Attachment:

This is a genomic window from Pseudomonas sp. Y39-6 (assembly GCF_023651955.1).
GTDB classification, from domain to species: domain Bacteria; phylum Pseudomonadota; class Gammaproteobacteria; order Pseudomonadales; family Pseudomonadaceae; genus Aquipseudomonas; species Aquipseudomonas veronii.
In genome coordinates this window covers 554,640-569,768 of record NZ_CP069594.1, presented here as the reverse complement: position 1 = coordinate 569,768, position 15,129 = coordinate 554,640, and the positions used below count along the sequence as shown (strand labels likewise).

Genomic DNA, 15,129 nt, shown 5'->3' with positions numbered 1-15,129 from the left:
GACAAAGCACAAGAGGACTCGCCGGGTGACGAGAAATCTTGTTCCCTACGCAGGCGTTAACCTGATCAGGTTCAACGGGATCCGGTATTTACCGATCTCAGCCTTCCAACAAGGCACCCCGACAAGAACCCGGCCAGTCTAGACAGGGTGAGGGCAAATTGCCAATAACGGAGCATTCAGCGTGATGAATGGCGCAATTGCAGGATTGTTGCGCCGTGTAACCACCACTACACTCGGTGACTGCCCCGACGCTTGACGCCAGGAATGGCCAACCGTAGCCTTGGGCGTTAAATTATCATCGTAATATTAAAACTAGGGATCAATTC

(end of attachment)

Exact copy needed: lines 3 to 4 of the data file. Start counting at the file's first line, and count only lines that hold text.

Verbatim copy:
In genome coordinates this window covers 554,640-569,768 of record NZ_CP069594.1, presented here as the reverse complement: position 1 = coordinate 569,768, position 15,129 = coordinate 554,640, and the positions used below count along the sequence as shown (strand labels likewise).

Genomic DNA, 15,129 nt, shown 5'->3' with positions numbered 1-15,129 from the left: